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I’ve been waiting for this sort of an article to emerge. Surprisingly little blame has been cast upon the wireless carriers after the terrorist attack last week who have failed to meet the 911 safety objectives set forth by the FCC two years ago.

Those safety objectives could have averted the loss of lives or reduced the casualties arising from the hijackings as frightened passengers called loved ones and 911 to report the crisis. If they had been on pace with their launch of telematics, perhaps wireless carriers would have provided the key information that the Air Traffic Control system could not by locating and identifying the missing aircraft.

The requirement specifies that carriers develop a solution to allow pinpointing of mobile telephones to within 110 yards. This was as a result of growing pressure that emerged from a 911 call from a rape/murder victim who called in but died at the scene of the crime before the police could find her.

Carriers have spent the last two years in blissful ignorance of reality as they pursued (but never demonstrated) the pipe dream of triangulating signals between three towers (AT&T can’t even connect you consistently to ONE tower let alone three) and the mobile phone handset.

Now they’ve arrived at the conclusion that any rational individual could have arrived at, which is to say that proper location-finding is only possible with the help of GPS — this means that every phone has to be replaced before the solution is universal.

Now, as the deadline approaches, a wireless system whose brittle backbone is being crushed under the weight of its own traffic and its general mismanagement can’t even keep calls up or deliver CallerID reliably. Now, carriers are begging the FCC and PUCs for an extension to this deadline.

But isn’t two years quite a long time to solve such a problem?

In my opinion the carriers should be made to pay a fine for every day they remain in arrears. They clearly can’t solve the problem without assistance, and perhaps the fines should be steered towards 3rd-party research geared toward solving the problem — the solution for which would be imposed upon them.

Maybe the blamethrower should be pointed at regulatory bodies — who created no impetus for a solution to this problem until high-profile stories such as the rape victim emerged. Also, as soon as they ordered wireless carriers to deliver telematics the PUCs relaxed the requirements for pay-phone coverage which alleviated some of the burden for safety that was being carried for decades by the RBOCs.

Needless to say it’s boldly apparent to everyone but the parties involved that there is not much hope of a solution to the telematics issue in the near future — and until there is safety will be compromised by dwindling pay-phone coverage and the lack of any coherent solution from wireless carriers.

The irony is that the crisis has sparked a surge in mobile phone purchases in the US, apparently as a result of peoples’ perceptions of mobile phones as a safety device. In reality, you’re better off crawling around until you find a pay phone.


—– Attacks Give Urgency to Wireless 911 Fixes – September 19, 2001

Last week’s terrorist attacks might spark improvements in the nation’s wireless 911 system and its ability to find people calling for help on their cell phones, state and county officials say.

“It’s put more of a focus on this issue,” said Indiana Treasurer Tim Berry, who is chairman of Indiana’s Wireless Enhanced 911 Advisory Board. The board met Tuesday for the first time since the Sept. 11 attacks.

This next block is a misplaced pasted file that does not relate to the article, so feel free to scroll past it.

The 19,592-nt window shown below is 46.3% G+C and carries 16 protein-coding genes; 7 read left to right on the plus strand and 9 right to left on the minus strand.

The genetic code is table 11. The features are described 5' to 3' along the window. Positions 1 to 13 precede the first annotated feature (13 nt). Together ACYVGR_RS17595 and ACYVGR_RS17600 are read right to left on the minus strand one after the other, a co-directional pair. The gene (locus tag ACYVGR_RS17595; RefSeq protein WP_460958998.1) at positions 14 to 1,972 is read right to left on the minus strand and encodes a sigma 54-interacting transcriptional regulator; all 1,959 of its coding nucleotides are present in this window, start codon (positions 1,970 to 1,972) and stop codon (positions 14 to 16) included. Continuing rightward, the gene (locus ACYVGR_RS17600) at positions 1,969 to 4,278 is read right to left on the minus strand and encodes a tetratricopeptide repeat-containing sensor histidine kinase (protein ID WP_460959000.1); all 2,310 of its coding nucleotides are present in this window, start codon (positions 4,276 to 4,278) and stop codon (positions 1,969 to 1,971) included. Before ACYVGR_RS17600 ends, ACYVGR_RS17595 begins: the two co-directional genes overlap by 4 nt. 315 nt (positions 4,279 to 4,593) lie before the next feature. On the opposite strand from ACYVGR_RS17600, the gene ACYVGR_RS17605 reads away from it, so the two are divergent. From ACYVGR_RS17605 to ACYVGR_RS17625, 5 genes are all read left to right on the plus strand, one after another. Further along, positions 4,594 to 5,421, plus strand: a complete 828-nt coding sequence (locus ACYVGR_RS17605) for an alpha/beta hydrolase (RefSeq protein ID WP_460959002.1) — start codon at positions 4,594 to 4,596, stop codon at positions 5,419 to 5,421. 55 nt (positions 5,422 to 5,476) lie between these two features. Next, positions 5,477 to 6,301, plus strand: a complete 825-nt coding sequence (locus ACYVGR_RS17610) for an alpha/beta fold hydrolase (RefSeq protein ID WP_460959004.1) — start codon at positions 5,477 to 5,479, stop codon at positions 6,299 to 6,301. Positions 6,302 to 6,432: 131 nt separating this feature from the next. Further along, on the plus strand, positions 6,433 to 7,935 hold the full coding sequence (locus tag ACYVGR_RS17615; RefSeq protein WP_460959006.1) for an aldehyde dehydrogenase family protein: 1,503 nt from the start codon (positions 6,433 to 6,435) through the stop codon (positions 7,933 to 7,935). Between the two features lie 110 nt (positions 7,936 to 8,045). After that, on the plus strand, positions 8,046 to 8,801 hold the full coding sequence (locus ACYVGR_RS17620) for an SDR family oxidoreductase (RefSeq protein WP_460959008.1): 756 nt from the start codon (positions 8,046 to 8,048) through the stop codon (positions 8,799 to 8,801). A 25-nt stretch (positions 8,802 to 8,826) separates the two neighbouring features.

Starting Oct. 1, the nation’s cellular phone companies are supposed to be able to locate wireless 911 callers within 110 yards and relay that information to emergency dispatchers.

Cell phone companies, though, have asked for an extension, saying they don’t have the ability to meet the requirements set by the Federal Communications Commission.

Several wireless carriers had hoped to come up with a way to locate callers through their networks of towers and other equipment. Now they’re saying the requirements can be attained only with new technology in the phones themselves. And it will take years to replace all the phones currently in use. In Indiana alone, there are 1.8 million cell-phone subscribers.

The best technology available in Indiana gives dispatchers only a vague idea of a caller’s location, along with a callback number.

The good news, Berry said, is that 25 Indiana counties have upgraded their emergency communications systems so that beginning Oct. 1, they should be able to receive enhanced location information. The bad news is that cell phone companies aren’t able to send that information yet. Marion County is in the midst of an $850,000 upgrade to its system that by Dec. 31 should enable its dispatchers to automatically receive a caller’s location.

Cell phones took center stage during last week’s tragedy as passengers on the four doomed airliners called loved ones.

Will the public’s renewed focus on public safety energize the industry and public safety officials to push harder to deploy new technologies?

“We don’t know yet,” said Kenneth Lowden, director of Steuben County Communications and a member of the state wireless board. But Lowden predicted that in the next few weeks, there will be a definitive word whether improvements can be made quickly or whether consumers will have to wait.

Just as Republicans and Democrats have become more cooperative in Washington, the antagonism between carriers and public safety officials has declined, said Chris Ternet, an adviser to the treasurer.

“Perhaps what we’ll see is a coming together on this issue,” Ternet said. Contact Doug Sword at 1-317-327-4484 or via e-mail at doug.sword [at] indystar [dot] com

© 2001 Indiana Newspapers Inc. All rights reserved.